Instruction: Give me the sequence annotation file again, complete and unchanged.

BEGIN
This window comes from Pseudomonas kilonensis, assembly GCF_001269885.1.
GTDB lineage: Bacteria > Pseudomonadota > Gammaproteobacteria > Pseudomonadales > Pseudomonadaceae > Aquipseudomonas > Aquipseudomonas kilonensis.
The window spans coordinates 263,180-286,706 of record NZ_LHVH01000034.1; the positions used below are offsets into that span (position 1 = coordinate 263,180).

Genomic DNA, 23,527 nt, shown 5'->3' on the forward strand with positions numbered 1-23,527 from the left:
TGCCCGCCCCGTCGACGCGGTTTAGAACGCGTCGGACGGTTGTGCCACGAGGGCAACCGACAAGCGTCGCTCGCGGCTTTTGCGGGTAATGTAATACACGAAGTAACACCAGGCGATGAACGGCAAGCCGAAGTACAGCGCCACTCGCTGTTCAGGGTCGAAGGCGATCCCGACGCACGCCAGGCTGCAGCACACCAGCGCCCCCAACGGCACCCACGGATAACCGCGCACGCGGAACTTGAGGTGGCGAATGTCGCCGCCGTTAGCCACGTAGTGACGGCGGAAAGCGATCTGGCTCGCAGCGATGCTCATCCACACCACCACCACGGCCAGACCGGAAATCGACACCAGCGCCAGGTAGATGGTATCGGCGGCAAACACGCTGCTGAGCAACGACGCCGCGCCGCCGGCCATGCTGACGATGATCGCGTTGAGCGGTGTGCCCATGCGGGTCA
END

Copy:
This window comes from Pseudomonas kilonensis, assembly GCF_001269885.1.
GTDB lineage: Bacteria > Pseudomonadota > Gammaproteobacteria > Pseudomonadales > Pseudomonadaceae > Aquipseudomonas > Aquipseudomonas kilonensis.
The window spans coordinates 263,180-286,706 of record NZ_LHVH01000034.1; the positions used below are offsets into that span (position 1 = coordinate 263,180).

Genomic DNA, 23,527 nt, shown 5'->3' on the forward strand with positions numbered 1-23,527 from the left:
TGCCCGCCCCGTCGACGCGGTTTAGAACGCGTCGGACGGTTGTGCCACGAGGGCAACCGACAAGCGTCGCTCGCGGCTTTTGCGGGTAATGTAATACACGAAGTAACACCAGGCGATGAACGGCAAGCCGAAGTACAGCGCCACTCGCTGTTCAGGGTCGAAGGCGATCCCGACGCACGCCAGGCTGCAGCACACCAGCGCCCCCAACGGCACCCACGGATAACCGCGCACGCGGAACTTGAGGTGGCGAATGTCGCCGCCGTTAGCCACGTAGTGACGGCGGAAAGCGATCTGGCTCGCAGCGATGCTCATCCACACCACCACCACGGCCAGACCGGAAATCGACACCAGCGCCAGGTAGATGGTATCGGCGGCAAACACGCTGCTGAGCAACGACGCCGCGCCGCCGGCCATGCTGACGATGATCGCGTTGAGCGGTGTGCCCATGCGGGTCA